I am amazed lately as the left has tried to pitch libertarians as corporate whores, taking certain small-government positions because they have been paid off by Koch or Exxon.
I can understand how this charge might bite for Democrats and Republicans whose positions tend to be a hodge-podge of individual liberty and state control (and which seem to morph back and forth depending on which team is in the White House). When there is no consistent, temporally stable philosophy that drives political positions, then it might be appropriate to look at other factors that might drive a public stance on an issue. If, for example, I had always supported tight regulation of corporate market share, one might wonder why I defend Google against anti-trust scrutiny and reasonably look for other motives.
But as a libertarian, I consistently support market solutions over government regulation. On this site I have supported the right of hair threaders and interior designers and real estate agents and casket sellers to ply their trade without government permissions. I have supported legalization of gambling, marijuana and narcotic sales, and prostitution.
So why is it that I can plow along trying my best to be a consistent advocate of individual liberty, without a hint that I am in the pay of hair threaders or hookers, but as soon as I write on, say, natural gas fracking I am in the pay of the Koch brothers? This strikes me as the lamest possible argument.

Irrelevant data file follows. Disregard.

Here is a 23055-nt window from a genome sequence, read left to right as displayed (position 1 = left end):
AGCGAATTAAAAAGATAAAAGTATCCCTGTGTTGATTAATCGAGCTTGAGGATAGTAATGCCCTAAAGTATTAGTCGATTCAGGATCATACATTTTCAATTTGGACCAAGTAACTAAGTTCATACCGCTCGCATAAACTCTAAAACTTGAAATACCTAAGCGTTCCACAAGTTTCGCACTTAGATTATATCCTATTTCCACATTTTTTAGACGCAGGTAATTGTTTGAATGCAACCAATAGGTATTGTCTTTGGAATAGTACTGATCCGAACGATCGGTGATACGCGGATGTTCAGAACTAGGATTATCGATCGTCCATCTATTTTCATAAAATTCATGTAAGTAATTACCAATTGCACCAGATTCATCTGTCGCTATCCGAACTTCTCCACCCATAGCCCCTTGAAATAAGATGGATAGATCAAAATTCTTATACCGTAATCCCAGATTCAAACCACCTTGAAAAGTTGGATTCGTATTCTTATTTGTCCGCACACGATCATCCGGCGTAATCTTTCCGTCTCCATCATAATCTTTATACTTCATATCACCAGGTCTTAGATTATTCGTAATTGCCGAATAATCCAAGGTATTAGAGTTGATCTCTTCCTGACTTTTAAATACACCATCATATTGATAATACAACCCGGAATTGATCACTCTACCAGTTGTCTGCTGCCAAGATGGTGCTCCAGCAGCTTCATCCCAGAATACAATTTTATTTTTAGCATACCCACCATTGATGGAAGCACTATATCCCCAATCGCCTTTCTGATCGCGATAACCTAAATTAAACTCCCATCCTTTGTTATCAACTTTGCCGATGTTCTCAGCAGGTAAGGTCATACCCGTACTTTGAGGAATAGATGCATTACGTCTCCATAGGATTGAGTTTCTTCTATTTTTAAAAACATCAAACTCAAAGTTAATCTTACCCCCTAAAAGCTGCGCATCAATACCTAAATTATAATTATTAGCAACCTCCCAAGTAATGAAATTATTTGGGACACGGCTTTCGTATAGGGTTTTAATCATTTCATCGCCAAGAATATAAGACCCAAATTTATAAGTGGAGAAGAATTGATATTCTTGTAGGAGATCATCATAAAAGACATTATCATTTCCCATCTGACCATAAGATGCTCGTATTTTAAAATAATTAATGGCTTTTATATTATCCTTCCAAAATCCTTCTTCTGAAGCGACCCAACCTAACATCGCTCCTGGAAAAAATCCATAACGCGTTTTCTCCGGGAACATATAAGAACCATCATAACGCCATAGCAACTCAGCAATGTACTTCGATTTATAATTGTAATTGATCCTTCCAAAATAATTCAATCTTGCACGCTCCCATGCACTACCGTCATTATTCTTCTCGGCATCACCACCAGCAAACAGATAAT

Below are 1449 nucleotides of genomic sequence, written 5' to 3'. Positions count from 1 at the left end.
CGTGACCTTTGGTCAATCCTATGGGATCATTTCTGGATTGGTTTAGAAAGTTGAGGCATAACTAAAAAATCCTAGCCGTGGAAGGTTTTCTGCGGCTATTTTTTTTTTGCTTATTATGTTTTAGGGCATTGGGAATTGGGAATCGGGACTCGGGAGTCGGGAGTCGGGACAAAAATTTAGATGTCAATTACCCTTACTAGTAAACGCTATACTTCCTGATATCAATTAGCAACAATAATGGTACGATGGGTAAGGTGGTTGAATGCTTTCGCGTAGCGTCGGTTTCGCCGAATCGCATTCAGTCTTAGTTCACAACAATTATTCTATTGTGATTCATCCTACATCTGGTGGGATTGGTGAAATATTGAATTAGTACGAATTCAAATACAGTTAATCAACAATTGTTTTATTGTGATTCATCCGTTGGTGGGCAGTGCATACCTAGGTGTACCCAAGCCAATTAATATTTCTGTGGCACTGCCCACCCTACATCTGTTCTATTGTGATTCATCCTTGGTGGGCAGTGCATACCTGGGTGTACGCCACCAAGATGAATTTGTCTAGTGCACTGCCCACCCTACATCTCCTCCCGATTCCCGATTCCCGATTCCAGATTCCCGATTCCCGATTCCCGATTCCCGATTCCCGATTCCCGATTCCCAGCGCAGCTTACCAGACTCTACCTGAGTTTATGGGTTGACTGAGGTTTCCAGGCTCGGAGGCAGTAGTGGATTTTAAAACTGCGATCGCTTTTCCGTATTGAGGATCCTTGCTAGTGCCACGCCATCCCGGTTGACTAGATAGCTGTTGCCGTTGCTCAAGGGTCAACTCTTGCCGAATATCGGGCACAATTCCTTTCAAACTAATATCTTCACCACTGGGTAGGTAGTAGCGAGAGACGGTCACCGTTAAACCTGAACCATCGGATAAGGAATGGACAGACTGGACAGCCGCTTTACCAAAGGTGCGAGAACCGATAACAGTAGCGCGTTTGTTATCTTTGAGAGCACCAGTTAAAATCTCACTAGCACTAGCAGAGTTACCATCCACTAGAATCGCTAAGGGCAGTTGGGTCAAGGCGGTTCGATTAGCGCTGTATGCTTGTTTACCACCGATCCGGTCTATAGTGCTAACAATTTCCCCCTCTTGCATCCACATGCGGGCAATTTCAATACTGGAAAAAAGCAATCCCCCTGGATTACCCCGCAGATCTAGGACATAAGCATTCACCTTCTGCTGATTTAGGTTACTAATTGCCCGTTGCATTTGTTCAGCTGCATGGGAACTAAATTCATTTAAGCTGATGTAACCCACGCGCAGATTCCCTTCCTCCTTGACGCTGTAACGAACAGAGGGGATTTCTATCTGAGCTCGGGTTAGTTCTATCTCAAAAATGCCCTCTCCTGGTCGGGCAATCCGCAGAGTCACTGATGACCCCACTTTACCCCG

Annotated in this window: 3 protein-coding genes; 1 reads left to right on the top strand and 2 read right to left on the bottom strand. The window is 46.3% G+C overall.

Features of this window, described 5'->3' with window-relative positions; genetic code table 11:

On this blog, think of me as sitting at a roulette table and always betting on black (yes, the house will eventually win but welcome to the world of being a libertarian in modern statist politics). Spin after spin I bet black. Imagine a couple of folks walking up and seeing me place my next bet on black. Why do you think he did that? Was it because the last number was a 6? Or because three of the last five were red? No guys, it's because I always bet black.
Of nearly all the political groups, libertarians should be the most transparent. We always side with individual liberty, and searching for other motives for these positions is generally futile.